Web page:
Mark Teahen: Why The Cubs Should Leave Him In Kansas City

Matt PoloniCorrespondent INovember 21, 2008

Jim Hendry surprised just about everyone by trading for Kevin Gregg. But when word got out that the Cubs were looking into a trade for Royals outfielder Mark Teahen, I was left speechless.

What would the acquisition accomplish?

The Cubs main concern is the lack of a left-handed bat in the middle of the lineup. They need someone to hit in the midst of Aramis Ramirez, Derrek Lee, Mark DeRosa, and (if he stops leading off) Alfonso Soriano. Can Teahen really provide that bat?

In four years with the Royals, he has averaged just under 12 home runs in about 489 at bats per year. That's one home run for every 41 at bats.

The 2003 book Moneyball tagged him as the next Jason Giambi for his ability to get on base. But in the big leagues his OBP is only .332 and he has had only one season in which he racked up more than 50 walks (55 in 2007).

Compare that to Adam Dunn (.380 OBP, 112 BB average over the same span), who the Cubs wouldn't have to trade anyone away for.

While we're at it, let's compare Teahen's 2008 season with some left-handed outfielders that are already with the Cubs.

  • Mark Teahen: 623 PA, .255 AVG, 15 HR, 59 RBI, 46 BB, 131 K, .313 OBP, .402 SLG
  • Kosuke Fukudome: 590 PA, .257 AVG, 10 HR, 58 RBI, 81 BB, 104 K, .359 OBP, .379 SLG
  • Micah Hoffpauir: 393 PA, .358 AVG, 27 HR, 108 RBI, 23 BB, 70 K, .394 OBP, .707 SLG (Iowa/Chicago)
  • Felix Pie: 461 PA, .278 AVG, 11 HR, 65 RBI, 30 BB, 83 K, .327 OBP, .437 SLG (Iowa/Chicago)
  • Tyler Colvin: 602 PA, .256 AVG, 14 HR, 80 RBI, 44 BB, 101 K, .312 OBP, .424 SLG (Tennessee)
  • Sam Fuld: 473 PA, .264 AVG, 6 HR, 52 RBI, 58 BB, 52 K, .353 OBP, .315 SLG (Tennessee/Iowa)

Looking at those numbers, the only categories that Teahen holds a real advantage over Fukudome are home runs and slugging percentage.

In 230 fewer plate appearances, Hoffpauir hit 12 more home runs. His on base percentage was 80 points higher, his batting average was 100 points higher, and his slugging percentage was 300 points higher. While most of his stats come from his time in Iowa, Hoffpauir still put up great numbers coming off the bench in the big leagues. A .342 average with a .934 on base plus slugging is phenomenal in a pinch-hit/backup role.

Pie had a higher batting average, on base percentage, and slugging percentage in 2008. I'll talk more about him in a moment.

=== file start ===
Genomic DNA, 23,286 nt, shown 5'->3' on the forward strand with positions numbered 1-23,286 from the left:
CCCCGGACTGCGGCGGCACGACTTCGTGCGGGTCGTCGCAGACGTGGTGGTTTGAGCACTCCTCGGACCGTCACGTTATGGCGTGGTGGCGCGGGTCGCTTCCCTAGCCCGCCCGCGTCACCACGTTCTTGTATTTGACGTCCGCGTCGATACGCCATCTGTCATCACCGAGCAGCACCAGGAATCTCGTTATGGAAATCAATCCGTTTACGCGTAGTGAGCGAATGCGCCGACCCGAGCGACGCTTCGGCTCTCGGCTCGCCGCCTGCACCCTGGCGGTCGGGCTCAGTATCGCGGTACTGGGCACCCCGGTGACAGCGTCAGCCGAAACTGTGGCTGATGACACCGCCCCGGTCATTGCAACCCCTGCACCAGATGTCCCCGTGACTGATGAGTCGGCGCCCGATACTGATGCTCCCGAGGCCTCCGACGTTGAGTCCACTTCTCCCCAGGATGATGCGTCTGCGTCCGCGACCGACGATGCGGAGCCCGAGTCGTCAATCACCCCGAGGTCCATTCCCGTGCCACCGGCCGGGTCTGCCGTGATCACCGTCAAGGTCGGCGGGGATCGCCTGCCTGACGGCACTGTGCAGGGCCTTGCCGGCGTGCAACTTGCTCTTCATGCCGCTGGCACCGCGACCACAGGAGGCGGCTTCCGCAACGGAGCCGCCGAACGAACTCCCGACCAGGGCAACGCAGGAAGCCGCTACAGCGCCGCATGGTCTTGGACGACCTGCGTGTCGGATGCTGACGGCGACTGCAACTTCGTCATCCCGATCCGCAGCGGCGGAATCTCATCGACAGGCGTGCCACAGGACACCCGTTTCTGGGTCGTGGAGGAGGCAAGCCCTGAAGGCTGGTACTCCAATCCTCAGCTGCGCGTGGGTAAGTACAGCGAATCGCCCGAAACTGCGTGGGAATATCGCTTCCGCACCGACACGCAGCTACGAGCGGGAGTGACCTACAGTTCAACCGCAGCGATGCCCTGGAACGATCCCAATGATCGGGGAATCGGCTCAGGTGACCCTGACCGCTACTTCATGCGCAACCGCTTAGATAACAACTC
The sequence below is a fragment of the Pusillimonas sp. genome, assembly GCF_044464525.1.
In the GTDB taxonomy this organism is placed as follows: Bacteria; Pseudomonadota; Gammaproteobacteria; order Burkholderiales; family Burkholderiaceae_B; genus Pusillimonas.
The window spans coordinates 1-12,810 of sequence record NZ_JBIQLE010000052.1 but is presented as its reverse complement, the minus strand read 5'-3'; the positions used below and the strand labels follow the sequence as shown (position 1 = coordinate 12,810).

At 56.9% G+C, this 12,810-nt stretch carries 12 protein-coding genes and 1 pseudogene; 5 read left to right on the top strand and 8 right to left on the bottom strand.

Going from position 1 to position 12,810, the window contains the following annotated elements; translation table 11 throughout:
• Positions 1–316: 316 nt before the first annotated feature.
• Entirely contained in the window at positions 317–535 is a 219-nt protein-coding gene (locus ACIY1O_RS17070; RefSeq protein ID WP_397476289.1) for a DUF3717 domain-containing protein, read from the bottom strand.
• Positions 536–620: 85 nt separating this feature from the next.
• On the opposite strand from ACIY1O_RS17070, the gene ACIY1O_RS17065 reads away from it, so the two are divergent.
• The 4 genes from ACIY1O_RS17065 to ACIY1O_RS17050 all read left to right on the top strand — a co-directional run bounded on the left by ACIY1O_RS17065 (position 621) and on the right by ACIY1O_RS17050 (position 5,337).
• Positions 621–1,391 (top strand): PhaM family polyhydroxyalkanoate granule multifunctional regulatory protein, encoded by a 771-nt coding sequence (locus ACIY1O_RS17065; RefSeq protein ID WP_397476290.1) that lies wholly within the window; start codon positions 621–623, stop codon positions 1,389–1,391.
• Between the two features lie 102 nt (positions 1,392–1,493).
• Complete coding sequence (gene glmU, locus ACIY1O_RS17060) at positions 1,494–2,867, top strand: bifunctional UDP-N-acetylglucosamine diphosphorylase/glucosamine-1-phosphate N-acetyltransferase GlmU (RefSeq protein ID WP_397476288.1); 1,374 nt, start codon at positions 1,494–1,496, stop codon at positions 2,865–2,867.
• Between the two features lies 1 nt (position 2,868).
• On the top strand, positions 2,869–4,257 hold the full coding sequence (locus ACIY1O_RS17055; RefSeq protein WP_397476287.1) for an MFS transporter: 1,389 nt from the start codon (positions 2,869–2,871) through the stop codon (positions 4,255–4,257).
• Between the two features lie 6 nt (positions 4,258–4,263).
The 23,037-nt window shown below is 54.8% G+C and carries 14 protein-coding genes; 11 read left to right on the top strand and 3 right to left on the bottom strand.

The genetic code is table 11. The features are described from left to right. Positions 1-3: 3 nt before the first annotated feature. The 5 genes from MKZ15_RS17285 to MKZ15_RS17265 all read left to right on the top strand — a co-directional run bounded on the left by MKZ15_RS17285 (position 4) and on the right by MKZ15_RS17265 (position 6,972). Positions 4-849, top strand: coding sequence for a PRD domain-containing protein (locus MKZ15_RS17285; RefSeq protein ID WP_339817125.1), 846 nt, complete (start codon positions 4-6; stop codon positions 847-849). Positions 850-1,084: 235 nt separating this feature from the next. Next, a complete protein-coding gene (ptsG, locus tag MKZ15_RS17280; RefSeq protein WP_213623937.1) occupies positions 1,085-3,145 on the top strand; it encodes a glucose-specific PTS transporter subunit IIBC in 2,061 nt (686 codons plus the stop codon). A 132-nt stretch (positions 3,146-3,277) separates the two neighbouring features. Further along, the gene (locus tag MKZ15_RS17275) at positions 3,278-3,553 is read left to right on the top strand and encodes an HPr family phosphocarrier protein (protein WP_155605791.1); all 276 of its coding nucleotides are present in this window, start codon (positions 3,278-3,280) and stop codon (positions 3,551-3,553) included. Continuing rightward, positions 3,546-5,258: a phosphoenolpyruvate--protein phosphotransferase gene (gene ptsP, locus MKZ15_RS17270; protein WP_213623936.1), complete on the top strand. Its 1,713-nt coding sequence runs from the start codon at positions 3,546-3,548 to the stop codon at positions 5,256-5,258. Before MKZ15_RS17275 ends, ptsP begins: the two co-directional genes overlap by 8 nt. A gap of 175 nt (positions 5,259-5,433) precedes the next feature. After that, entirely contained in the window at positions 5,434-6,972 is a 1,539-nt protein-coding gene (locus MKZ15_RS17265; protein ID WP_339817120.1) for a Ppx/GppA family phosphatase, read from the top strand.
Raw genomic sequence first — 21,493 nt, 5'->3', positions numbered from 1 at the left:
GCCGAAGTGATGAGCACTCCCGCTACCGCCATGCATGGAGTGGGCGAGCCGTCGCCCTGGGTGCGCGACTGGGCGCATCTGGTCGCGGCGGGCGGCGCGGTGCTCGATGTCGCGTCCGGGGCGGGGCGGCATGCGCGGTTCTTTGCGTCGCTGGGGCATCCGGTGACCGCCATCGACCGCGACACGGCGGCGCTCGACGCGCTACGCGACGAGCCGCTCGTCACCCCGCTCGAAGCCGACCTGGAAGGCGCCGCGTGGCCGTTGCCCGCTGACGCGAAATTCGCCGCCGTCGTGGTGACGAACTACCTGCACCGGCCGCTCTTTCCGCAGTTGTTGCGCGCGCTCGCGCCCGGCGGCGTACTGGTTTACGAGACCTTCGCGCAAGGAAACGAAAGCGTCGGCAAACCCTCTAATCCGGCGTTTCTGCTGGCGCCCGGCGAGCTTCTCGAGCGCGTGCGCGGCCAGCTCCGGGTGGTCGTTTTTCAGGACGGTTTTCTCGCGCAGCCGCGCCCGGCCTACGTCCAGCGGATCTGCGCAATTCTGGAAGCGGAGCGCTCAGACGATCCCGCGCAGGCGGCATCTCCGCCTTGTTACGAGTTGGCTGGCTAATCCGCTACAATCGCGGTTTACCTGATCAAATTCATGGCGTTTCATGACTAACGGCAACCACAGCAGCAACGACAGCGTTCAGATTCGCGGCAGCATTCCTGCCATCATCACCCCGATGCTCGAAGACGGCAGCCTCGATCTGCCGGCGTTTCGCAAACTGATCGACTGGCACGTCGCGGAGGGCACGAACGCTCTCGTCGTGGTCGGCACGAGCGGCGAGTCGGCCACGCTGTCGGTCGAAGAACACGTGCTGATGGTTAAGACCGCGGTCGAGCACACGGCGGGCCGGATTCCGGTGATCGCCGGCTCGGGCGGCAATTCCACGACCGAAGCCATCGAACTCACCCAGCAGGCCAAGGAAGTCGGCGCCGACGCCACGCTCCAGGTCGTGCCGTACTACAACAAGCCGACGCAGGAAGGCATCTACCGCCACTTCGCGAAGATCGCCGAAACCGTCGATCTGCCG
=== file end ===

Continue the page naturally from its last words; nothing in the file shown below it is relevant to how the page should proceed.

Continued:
Colvin is an interesting case. Going into last season, the thought among many following the Cubs was that if Pie didn't step up to take over the centerfield job, Colvin would be the favorite going into 2009.

While his stats from last season may not overwhelm, it is important to remember that he was battling an injury that required Tommy John surgery at seasons end. When he gets back from rehab a few weeks into the season next year, keep an eye on Colvin for a performance that might deserve a mid-season call up.

The final guy on the list was actually a contender for the center field job last season with Pie. Fuld followed up a very nice 2007 season with a performance in the Arizona Fall League that pushed him into the minds of many Cubs fans.

Last year was a little bit of a down year, but still wasn't that bad. Just look at his strikeout numbers over his career (44, 54, 43, 40). This guy finds a way to get the bat on the ball.

Now, let's factor in defense.

I have seen Teahen described as a Mark DeRosa type of player defensively. He can supposedly play multiple positions well.

If you assume that he is that type of player, Fukudome pulls out ahead of him because of his superior skills in right field. Hoffpauir would maintain his lead on Teahen because of his superior ability to mash.

Pie and Colvin are three and four years younger than Teahen, respectively. Both are great defenders and (if Colvin's arm is alright after surgery) both have good enough arms to play right field. The ceiling is higher with either of them.

Fuld can cover ground similar to Pie and Colvin, but some arm injuries in the past few years have reduced his arm strength. He could still be a candidate to platoon with Reed Johnson if a few things go his way in spring training. Since he will be 27 next season, he doesn't have the benefit of time on his side, so look for him to step it up next year.

When comparing Teahen to these players, it just doesn't seem like he's enough of an upgrade on the Cubs current situation to trade for. If he was a free agent, I'd say go for it, but sign him cheap and don't expect him to be the answer to all your problems.

When comparing him to any number of free agents that the Cubs could sign, there is no comparison. Barring huge strides in development before next season, acquiring the 27-year-old Teahen has no advantages for the Cubs organization.


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